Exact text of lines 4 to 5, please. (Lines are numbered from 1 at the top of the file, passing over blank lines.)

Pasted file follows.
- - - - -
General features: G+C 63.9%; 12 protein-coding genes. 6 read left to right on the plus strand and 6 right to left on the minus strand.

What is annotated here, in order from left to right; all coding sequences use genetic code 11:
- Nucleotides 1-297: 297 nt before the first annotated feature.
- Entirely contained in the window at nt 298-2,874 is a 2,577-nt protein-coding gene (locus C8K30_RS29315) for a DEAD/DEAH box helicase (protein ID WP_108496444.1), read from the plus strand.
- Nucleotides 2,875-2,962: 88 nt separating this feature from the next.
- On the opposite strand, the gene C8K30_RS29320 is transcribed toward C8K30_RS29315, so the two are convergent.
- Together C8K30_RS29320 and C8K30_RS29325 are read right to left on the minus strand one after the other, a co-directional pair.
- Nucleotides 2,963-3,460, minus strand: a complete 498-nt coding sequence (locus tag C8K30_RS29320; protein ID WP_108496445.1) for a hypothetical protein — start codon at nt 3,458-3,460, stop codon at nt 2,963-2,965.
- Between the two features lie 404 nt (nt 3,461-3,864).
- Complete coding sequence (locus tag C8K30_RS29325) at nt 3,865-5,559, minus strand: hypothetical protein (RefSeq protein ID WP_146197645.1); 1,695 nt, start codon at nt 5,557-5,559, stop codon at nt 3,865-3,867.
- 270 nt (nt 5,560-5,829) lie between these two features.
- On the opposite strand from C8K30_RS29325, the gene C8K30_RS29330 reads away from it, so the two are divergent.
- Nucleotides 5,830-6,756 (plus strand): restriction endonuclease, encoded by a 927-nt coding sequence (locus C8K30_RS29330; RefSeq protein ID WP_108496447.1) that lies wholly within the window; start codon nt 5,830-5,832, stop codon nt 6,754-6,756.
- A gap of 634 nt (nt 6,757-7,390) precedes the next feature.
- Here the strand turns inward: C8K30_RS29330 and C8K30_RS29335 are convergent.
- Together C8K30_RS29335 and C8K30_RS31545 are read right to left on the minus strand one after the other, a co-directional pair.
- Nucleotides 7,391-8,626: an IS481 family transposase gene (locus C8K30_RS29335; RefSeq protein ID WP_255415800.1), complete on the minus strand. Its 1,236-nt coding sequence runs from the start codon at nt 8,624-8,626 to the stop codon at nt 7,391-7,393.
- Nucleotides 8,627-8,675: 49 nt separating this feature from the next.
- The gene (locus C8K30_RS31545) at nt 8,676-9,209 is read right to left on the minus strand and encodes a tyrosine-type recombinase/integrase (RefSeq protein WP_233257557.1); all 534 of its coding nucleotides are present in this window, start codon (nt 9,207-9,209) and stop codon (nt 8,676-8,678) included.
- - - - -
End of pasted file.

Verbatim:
- Entirely contained in the window at nt 298-2,874 is a 2,577-nt protein-coding gene (locus C8K30_RS29315) for a DEAD/DEAH box helicase (protein ID WP_108496444.1), read from the plus strand.
- Nucleotides 2,875-2,962: 88 nt separating this feature from the next.